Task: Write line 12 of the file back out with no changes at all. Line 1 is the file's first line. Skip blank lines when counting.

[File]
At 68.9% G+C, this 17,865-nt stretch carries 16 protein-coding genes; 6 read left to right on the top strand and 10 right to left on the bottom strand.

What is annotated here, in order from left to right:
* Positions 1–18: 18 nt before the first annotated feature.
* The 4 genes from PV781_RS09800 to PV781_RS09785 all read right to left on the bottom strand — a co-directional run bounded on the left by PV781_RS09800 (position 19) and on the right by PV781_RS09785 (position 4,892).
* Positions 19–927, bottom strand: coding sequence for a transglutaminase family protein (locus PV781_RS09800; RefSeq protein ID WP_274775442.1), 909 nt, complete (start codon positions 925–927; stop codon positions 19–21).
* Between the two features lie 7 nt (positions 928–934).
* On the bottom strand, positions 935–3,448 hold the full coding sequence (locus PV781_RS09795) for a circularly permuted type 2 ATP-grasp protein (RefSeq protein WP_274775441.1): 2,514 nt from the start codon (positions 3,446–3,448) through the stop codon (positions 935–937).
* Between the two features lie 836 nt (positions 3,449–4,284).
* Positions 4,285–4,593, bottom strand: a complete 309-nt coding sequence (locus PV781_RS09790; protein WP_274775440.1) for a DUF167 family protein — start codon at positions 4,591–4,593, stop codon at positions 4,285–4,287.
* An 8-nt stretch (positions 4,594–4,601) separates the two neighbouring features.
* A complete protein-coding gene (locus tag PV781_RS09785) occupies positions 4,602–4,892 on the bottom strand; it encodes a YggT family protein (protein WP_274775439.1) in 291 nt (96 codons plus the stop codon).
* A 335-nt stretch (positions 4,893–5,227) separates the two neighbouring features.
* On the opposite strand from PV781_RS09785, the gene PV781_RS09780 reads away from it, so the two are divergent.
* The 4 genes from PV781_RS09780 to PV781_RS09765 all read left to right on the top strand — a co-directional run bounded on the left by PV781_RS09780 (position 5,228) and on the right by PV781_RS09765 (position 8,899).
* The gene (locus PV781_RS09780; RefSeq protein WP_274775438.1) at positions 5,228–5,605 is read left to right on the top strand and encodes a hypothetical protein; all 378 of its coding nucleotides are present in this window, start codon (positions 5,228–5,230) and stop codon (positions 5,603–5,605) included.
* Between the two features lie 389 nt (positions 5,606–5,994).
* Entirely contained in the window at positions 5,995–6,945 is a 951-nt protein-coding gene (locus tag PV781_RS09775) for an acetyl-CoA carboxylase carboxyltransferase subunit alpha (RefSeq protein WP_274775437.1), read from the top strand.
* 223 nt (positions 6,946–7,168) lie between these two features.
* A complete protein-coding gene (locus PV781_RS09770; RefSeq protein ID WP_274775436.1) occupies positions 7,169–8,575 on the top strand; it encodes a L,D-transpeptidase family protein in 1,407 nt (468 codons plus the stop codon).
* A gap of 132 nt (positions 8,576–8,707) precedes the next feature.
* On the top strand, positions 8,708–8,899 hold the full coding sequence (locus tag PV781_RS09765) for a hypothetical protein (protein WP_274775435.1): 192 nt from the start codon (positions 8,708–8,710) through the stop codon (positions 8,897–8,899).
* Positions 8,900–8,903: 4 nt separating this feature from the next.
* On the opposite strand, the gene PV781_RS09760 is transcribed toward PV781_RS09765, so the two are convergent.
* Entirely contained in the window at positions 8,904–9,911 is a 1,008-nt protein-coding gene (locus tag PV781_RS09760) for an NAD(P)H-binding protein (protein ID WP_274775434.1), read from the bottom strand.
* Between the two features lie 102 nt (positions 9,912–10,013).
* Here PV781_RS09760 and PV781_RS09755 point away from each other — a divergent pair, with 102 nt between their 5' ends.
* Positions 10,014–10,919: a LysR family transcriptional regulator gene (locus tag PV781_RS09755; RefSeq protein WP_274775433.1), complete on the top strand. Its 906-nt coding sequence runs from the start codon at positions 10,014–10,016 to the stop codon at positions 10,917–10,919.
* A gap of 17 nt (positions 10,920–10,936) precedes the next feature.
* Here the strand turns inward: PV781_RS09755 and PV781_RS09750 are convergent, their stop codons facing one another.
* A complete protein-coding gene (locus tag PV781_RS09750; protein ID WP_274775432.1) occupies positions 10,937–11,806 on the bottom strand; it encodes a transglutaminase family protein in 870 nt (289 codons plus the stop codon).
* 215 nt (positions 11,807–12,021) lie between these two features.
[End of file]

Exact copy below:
* A 335-nt stretch (positions 4,893–5,227) separates the two neighbouring features.